The president of Vanuatu appealed for international assistance Saturday after a devastating tropical cyclone slammed his South Pacific island nation.
Carrying 270 kilometer-per-hour winds, Cyclone Pam destroyed entire villages, tearing off rooftops, downing power lines and toppling trees.
Reports of 44 deaths remained unconfirmed, as U.N. Secretary General Ban Ki-moon said the destruction and damage was feared to be «widespread.»
A U.N. statement on a meeting between Mr. Ban and President Lonsdale on the sidelines of the Japan conference quoted the U.N. chief as saying Vanuatu «has already been suffering from the adverse effects of climate change.» He said «storms such as Pam only exacerbate the challenges that the country faces.»
Communications in many of the hard-hit outlying islands were down, meaning it could take some time before the full scope of the storm’s effects are known. Aid officials say the disaster could be one of the worst the Pacific region has ever experienced.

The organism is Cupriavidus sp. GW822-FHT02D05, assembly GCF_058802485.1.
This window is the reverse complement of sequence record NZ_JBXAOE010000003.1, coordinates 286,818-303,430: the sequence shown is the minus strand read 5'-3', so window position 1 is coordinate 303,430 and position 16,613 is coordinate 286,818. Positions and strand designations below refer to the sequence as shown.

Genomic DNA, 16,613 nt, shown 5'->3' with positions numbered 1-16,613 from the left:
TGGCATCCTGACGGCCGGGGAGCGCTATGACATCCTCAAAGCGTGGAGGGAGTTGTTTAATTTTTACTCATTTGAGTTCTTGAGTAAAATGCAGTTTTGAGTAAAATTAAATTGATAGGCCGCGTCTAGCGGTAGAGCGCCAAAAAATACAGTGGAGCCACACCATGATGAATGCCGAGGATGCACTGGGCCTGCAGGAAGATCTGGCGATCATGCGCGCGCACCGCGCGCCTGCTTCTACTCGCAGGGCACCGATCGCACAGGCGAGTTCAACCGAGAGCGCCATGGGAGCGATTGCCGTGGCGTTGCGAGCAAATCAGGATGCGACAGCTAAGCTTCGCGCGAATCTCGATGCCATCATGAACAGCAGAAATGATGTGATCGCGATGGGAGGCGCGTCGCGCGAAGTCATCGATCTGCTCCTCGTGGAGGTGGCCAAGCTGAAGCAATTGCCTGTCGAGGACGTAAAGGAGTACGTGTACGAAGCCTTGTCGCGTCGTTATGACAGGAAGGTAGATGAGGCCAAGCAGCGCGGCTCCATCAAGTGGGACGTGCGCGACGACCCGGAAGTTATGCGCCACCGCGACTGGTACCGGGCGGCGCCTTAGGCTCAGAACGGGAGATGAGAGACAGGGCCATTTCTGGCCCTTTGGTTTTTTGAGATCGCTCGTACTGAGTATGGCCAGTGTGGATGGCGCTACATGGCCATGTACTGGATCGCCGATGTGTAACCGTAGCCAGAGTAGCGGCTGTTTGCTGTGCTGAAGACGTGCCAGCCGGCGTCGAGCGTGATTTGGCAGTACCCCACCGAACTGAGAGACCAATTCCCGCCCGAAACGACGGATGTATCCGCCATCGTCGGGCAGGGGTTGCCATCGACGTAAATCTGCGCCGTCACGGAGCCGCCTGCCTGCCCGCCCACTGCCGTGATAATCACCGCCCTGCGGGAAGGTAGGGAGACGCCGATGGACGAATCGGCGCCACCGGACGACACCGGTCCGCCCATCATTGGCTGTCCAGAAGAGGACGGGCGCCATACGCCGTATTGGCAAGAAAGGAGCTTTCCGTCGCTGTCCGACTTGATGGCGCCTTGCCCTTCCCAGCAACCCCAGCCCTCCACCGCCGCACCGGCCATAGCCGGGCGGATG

Agencies hope to begin to fly in relief goods on Sunday when the airport in Port Vila is expected to reopen.
Authorities in New Zealand are also preparing for the storm, which is forecast to pass north of the country Sunday and Monday.
Vanuatu, located east of Australia, consists of more than 80 islands in a Y-shaped archipelago, according to the U.S. State Department. The CIA World Factbook puts the nation’s population at nearly 267,000.